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Moving to a CCRC: I’m Not Ready Yet

By | 2017-10-31T16:32:39+00:00 October 7th, 2015|

I'm not ready to move to a CCRCAlthough the vast majority of people who live in continuing care retirement communities (CCRCs) report that they are happy with their decision, there are many who delay a move indefinitely because they feel they are not ready yet.

Of course, moving to a CCRC is an important decision. It requires appropriate planning and should not be rushed. Yet, delaying the decision too long could mean missing the opportunity because a common entry requirement among CCRCs is the ability to live independently (i.e., “walk in”). Furthermore, even if your health remains good, delaying means missing out on many of the benefits that such a community could provide for you in the first place.

Here are a few of the most common underlying reasons why people say they are not ready:

“I don’t want to leave my home.” Leaving the home where you have lived for years, if not decades, is not easy. Your own home is a familiar environment and the memories you have built there will forever be cherished. But these are not necessarily the best reasons to stay in your home. Over time, the idea of staying in the home often proves to be easier in theory than in practice for many older adults and their family members. Sometimes staying in the home means delaying a move later to an assisted living facility or nursing home, at a time when moving to an unfamiliar environment is even more challenging physically, emotionally, and psychologically.

“I’m still independent.” Because continuous care retirement communities include assisted living and healthcare services on-site, there is a common misperception that they are long-term care facilities. However, the majority of residents in most CCRCs live independently. In fact, many residents of CCRCs lead independent and active lifestyles for many years before ever requiring long-term care services. Yet, they also recognize that things can change unexpectedly. They want a plan in place and do not want to be a burden on their children whenever that day comes.   

 “I do not want to deal with the hassles of moving.” Moving and de-cluttering isn’t easy at any age, but it will only become more difficult as you get older. If this is the main reason for your delay, then it is better to make the move sooner rather than later. This can even be meaningful time to share with adult children as you dust off old keepsakes together. Some retirement communities may include moving and de-cluttering services as an added incentive to help make your move easier.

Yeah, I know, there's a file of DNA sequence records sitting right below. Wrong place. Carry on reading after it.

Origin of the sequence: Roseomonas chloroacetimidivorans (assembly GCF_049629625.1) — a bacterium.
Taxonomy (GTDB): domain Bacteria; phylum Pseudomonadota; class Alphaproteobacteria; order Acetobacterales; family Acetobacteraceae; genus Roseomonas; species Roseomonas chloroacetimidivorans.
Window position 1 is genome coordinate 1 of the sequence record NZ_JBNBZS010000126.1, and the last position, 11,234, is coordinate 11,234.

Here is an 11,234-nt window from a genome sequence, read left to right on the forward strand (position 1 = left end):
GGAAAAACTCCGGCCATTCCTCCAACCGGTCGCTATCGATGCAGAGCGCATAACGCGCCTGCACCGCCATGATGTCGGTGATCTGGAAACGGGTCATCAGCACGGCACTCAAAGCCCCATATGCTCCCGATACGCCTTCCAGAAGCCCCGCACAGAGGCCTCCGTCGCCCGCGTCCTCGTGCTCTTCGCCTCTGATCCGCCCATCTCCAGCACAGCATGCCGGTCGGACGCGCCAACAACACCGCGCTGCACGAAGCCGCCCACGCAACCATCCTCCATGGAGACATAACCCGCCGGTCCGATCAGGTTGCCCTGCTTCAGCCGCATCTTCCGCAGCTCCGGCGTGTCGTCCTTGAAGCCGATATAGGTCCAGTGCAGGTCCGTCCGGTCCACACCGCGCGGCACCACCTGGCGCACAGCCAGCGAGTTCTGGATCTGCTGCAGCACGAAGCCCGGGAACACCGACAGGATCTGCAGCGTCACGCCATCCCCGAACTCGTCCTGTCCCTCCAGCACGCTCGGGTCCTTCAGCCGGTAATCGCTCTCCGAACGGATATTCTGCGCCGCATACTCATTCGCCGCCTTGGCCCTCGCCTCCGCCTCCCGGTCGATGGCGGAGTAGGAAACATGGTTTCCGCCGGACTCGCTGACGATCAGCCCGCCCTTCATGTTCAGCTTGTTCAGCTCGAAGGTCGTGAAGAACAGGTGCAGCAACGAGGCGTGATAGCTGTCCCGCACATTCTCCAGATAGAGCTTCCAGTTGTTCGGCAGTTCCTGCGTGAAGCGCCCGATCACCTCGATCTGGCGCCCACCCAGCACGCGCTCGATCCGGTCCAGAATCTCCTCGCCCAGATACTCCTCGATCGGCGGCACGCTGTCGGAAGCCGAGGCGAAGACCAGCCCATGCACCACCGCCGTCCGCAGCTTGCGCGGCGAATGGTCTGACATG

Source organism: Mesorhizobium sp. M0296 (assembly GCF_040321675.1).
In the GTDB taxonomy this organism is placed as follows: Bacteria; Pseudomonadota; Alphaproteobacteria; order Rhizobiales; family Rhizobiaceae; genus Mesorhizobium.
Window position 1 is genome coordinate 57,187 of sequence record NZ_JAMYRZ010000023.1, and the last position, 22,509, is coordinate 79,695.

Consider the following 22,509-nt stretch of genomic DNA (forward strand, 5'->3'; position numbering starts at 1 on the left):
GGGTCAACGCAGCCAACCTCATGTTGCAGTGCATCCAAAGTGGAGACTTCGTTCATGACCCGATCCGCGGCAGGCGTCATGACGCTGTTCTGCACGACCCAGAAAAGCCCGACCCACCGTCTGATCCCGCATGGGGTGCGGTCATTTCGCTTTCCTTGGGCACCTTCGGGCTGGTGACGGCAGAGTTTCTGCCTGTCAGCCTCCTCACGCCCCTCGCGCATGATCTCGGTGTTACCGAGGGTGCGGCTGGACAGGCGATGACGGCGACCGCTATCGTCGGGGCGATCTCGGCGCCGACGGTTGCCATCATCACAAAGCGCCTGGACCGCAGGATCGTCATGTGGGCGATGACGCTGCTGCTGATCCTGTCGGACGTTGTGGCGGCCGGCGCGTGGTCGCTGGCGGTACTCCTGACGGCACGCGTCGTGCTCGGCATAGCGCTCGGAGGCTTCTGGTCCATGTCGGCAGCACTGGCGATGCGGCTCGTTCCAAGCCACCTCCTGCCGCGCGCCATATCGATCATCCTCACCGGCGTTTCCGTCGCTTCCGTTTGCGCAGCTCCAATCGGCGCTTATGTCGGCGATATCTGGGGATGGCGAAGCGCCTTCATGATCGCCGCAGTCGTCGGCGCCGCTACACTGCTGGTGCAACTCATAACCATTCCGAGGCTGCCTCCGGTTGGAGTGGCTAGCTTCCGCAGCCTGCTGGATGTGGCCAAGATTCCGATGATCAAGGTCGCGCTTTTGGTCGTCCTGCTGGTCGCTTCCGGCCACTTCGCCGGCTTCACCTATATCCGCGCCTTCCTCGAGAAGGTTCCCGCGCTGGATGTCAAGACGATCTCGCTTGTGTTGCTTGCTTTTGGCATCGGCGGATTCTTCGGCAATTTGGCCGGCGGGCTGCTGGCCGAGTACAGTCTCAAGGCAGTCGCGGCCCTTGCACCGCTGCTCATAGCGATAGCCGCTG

>> Related: Trash or Treasure: Why Seniors Should Declutter Their Homes…Today

“I am not yet comfortable with the decision financially.” There are many resources available to help you determine whether a continuing care community is a viable financial choice for you. Senior living financial calculators like our DecisionGenie can help you run the numbers for yourself, taking into accounts factors such as entry fees, monthly fees, and cost of healthcare services. Additionally, if you have a financial planner who is well-versed in CCRC contracts, he or she should also be able to help. Finally, many CCRCs utilize actuarial software that helps them determine if your assets and income are adequate to cover your projected lifetime cost and will usually share the results with you.

If you are considering a CCRC but feel that you are not quite ready to make the move, then it could be helpful to think about what “not ready” means for you. Addressing the underlying reasons now, rather than later, helps assure that you keep your options open and could spur important conversations about what is ultimately best for your long-term situation.  

Learn more about CCRCs and lifecare communities by visiting our Resources section. You can also find community-specific profile reports by clicking here

About the Author:

Brad Breeding is president and co-founder of myLifeSite, a North Carolina company that develops web-based resources designed to help families make better-informed decisions when considering a continuing care retirement community (CCRC) or lifecare community.